By R.J. Donovan, Special to the BIR
Sean McGibbon is an unabashed lover of the Golden Age of Musicals. Among his idols, he singles out Fred Astaire and Gene Kelly. So the fact that the he’ll be starring in “Singin’ in the Rain” at North Shore Music Theatre is a dream come true.
The talented tap-dancing actor will play Cosmo Brown, the role originated by Donald O’Connor in the classic MGM film, when the production plays the Beverly theatre-in-the-round from Aug. 16 to Sept. 4.
McGibbon was born in Austin, Texas. “Austin in the 90s was just about everything you could ask for,” he said in a phone interview. “It was parks and places to swim and a real artsy city . . . Austin, at the time, was one of the live music capitals of the world.”
He was a boy of many interests, and a lot of them centered on performing. He got involved in musical theater, became an accomplished juggler, tried his hand at magic, trained as a jazz pianist, was a varsity tennis player, competed at the national level in table tennis and was a member of the U21 National Kayak Polo Team.
McGibbon jokes that the diversity of his upbringing was a combination of being an only child and having a fervent case of ADHD.
He made his stage debut at the age of two in a Christmas pageant. He said, “I can remember the first applause I ever heard . . . I remember thinking, ‘Oh yeah, this is for me.’”
McGibbon’s family situation is unusual in that both his parents were adopted. While his adoptive roots are a convergence of Irish blood, his Mom found her birth mother in the late 90s, discovering an Irish lineage there as well. It also turned out that his biological great-grandfather – William E. Coyle – was a gifted singer. Coyle had been mayor of his town, sang with the Navy Band when he was in the service and had a career as an entertainer.
Six weeks ago, out of the blue, he received a recording of his great grandfather via Spotify. “He’s got a fantastic voice,” he said, proudly. “It was a moving moment.”
With a degree in musical theater, psychology, and jazz from Texas State University, McGibbon said, “I was really fortunate to have a lot of my training in a place called Austin Musical Theater . . . Really old school, very difficult training, very passionate. The productions they did were really, and I mean really, Broadway caliber.”
After graduation, he headed to New York with $1,800 in his pocket. He was fortunate to have already been cast in “The Great American Mousical” at the Goodspeed’s Terris Theatre in Connecticut. Adding icing to the cake, the show was being directed by legendary film and theater star Julie Andrews, based on her best-selling children’s book.
Working with her was a surreal experience for McGibbon. “She‘s a connection to the theater that I aspire to, and the people that I idolize,” he said.
He was cast as a tap dancing mouse, but an injury almost brought an end to his role. “I had a little tap solo I kind of shared with another guy named Ritchie . . . (it was a) tap battle and we ended it by jumping and falling into a jazz split. I had done the move maybe a hundred times.”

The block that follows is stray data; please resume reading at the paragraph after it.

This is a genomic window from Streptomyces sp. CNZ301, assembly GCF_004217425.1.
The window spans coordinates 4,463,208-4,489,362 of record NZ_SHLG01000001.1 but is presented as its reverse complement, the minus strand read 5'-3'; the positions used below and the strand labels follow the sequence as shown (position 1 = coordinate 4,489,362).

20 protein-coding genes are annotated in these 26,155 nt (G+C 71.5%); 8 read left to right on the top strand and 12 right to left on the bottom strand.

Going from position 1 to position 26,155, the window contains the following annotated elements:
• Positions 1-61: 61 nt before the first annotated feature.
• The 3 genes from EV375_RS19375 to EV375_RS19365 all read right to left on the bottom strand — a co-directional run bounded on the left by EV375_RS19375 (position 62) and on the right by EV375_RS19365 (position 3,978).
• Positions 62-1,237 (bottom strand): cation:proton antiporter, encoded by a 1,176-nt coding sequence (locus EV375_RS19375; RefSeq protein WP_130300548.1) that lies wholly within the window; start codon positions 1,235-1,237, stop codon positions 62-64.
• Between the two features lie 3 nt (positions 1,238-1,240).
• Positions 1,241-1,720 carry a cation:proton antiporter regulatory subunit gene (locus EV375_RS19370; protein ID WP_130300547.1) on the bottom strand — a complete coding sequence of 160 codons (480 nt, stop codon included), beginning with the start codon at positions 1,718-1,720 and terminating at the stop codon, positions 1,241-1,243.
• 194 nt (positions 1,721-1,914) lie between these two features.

Unfortunately, one night he landed hard. With an attitude of “the show must go on,” he continued the performance and was able to get through the next few shows. However, his leg eventually gave out and “looked like kielbasa sausage. It was incredibly swollen. Apparently I had torn the meniscus in my right knee . . . My first gig, and I’m thinking ‘Oh, I’ll never tap dance (again)’.”
McGibbon was lying on a couch backstage when the phone rang. He said, “I pick up and hear ‘Sean? It’s Juuuules, darling. What happened?” And I say, ‘Oh Julie, they think it’s the meniscus.’ And she goes ‘Oh darling, something similar happened to me in ‘Victor/Victoria.’ It’s just terrible.’ She goes, ‘Do you need any soup? Can I take you to the store? And I say, ‘Oh no, thank you. Just you calling really means a lot.’”
“Forty-five minutes later,” he said, “her assistant comes over with two six packs and a large pizza. I was floored. I saved one of the bottles and I use it as a Christmas ornament now – Julie Andrews beer.”
After “Mousical,” he headed home to Texas for physical therapy. Returning to New York with no money, he said, “I really needed to make something happen. I was determined not to go back home. I stayed with a cousin of mine, Liam O’Flynn from Dublin, the most charming Irishman you’ve ever met in your life. He could go into a bar and say ‘I’ll have a Guinness’ and nine women would come out of the bushes.”
Making the rounds, McGibbons was cast in “On Your Toes” at City Center, the 25th anniversary tour of “The Buddy Holly Story,” and as understudy for the Jerry Lee Lewis role in the “Million Dollar Quartet” tour that played Boston.
As diehard fans know, “Singin’ in the Rain” is a comedic look at what happened when silent film stars faced the introduction of talkies in 1927. A big studio decides to capitalize on the advent of sound by making a splashy musical with two of Hollywood’s most glamorous stars. But the leading lady can’t sing a note. So an unknown chorus girl is brought in to dub her voice – to the star’s rage.”
The American Film Institute lists “Singin’ in the Rain” as it’s No. 1 Movie Musical as well as No. 5 on its list of Top 100 Movies of all time.
The show’s score includes “Fit As A Fiddle,” “You Stepped Out Of A Dream,” “Make ‘Em Laugh,” and, of course, the title number performed in an onstage rain shower.
The character of Cosmo is “a bucket list role,” McGibbon said, “and something that really got me into performing in the first place. So I’m just over the moon.” He added humbly, “Talk about having big shoes to fill.”
R. J. Donovan is Editor and Publisher of onstageboston.com.
“Singin’ in the Rain,” August 16 - September 4, North Shore Music Theater, 62 Dunham Road, Beverly. Info: 978-232-7200 or nsmt.org.